West Bay Opera Presents Cavalleria Rusticana and Pagliacci
* Additional fees apply.
All offers for Cavalleria Rusticana and Pagliacci have expired.
The last date listed for Cavalleria Rusticana and Pagliacci was Sunday October 21, 2007 / 2:00pm.
Currently at Lucie Stern Theatre:
- Full Price:
- $56.00 - $68.00
- Our Price:
- $29.50 - $35.50
Set in the French Antilles, this one-act musical from the creators of Ragtime and Seussical combines elements of both Romeo and Juliet and The Little Mermaid. The result is an exhilarating calypso-tinged story filled with infectious rhythms, rousing dance and exuberant theatricality. The Tony-nominated hit chronicles the fairy-tale love of a young peasant girl for a handsome young aristocrat -- a love that leads her to save him from death. As the gods debate the star-crossed lovers' fate, the islanders gather to sing and celebrate the hope of the human spirit. Learn More
Reviews & Ratings
Southern Italian village life, dominated by a peculiar mix of Church morals and the Sicilian code of honor, provides the backdrop for these two verismo masterpieces about love and betrayal. In Cavalleria rusticana, tipped off by Santuzza, the betrayed and pregnant girlfriend, Alfio kills Turiddu, his wife’s lover, in a knife fight. In Pagliacci, blurring the line between performance and life, Canio the clown kills both Nedda, his wife, and Silvio, her lover, on the circus stage in front of a stunned audience.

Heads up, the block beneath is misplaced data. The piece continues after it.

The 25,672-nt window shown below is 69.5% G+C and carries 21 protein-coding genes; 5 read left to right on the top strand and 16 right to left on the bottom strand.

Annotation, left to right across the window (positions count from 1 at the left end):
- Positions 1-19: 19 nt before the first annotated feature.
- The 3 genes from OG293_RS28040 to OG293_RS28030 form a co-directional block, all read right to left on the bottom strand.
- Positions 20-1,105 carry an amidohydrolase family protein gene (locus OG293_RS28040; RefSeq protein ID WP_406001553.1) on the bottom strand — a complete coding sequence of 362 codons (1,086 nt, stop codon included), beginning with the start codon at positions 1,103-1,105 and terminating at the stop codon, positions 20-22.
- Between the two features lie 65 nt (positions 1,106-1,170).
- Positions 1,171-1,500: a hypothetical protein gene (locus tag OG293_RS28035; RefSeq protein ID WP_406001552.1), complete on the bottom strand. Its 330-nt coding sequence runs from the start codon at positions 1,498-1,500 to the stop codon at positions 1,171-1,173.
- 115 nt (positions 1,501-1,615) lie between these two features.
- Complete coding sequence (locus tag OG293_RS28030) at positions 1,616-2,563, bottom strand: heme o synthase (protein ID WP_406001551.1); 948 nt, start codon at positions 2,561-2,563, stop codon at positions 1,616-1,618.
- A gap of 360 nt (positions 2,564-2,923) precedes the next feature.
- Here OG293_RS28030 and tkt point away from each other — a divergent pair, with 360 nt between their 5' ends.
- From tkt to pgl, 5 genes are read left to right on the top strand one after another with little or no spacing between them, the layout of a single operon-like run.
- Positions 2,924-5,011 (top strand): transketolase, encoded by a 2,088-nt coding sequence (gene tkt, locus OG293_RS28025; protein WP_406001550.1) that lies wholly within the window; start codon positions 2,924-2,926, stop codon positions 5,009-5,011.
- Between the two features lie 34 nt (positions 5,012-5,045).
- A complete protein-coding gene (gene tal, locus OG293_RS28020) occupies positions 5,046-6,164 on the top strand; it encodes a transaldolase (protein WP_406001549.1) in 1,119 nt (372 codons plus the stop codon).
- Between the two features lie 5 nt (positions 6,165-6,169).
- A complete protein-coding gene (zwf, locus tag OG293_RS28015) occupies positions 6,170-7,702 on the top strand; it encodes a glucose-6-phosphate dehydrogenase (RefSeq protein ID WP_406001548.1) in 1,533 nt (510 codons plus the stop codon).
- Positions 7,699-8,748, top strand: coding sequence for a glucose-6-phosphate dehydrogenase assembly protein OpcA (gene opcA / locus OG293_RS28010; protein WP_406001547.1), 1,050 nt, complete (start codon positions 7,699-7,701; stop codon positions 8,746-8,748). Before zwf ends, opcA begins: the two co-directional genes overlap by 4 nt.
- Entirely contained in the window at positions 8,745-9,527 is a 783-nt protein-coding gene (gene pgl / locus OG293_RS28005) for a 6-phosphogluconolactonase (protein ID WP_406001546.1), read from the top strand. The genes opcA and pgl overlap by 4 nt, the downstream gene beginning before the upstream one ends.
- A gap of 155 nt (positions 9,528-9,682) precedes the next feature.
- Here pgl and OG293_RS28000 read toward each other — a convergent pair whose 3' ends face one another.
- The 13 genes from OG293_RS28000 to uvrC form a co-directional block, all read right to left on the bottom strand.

Performed in Italian with English titles.
About the Ticket Supplier: West Bay Opera
Performing both the familiar and the adventurous, West Bay Opera seeks to please and challenge singers and audiences with three productions per season, one each in October, February, and May. The repertoire includes standard popular works, lesser-known operas and operettas, and occasionally operas by modern composers. Some of West Bay Opera’s greatest successes result from undertaking formidable artistic challenges. Past accomplishments include Bellini’s rarely-performed Norma, Tchaikovsky’s Eugene Onegin in the original Russian, and Wagner’s Der Fliegende Holländer. The principal consideration is always to give talented young opera singers an opportunity to perform challenging roles and, in turn, to give audiences the pleasure of hearing these singers on their way to fame.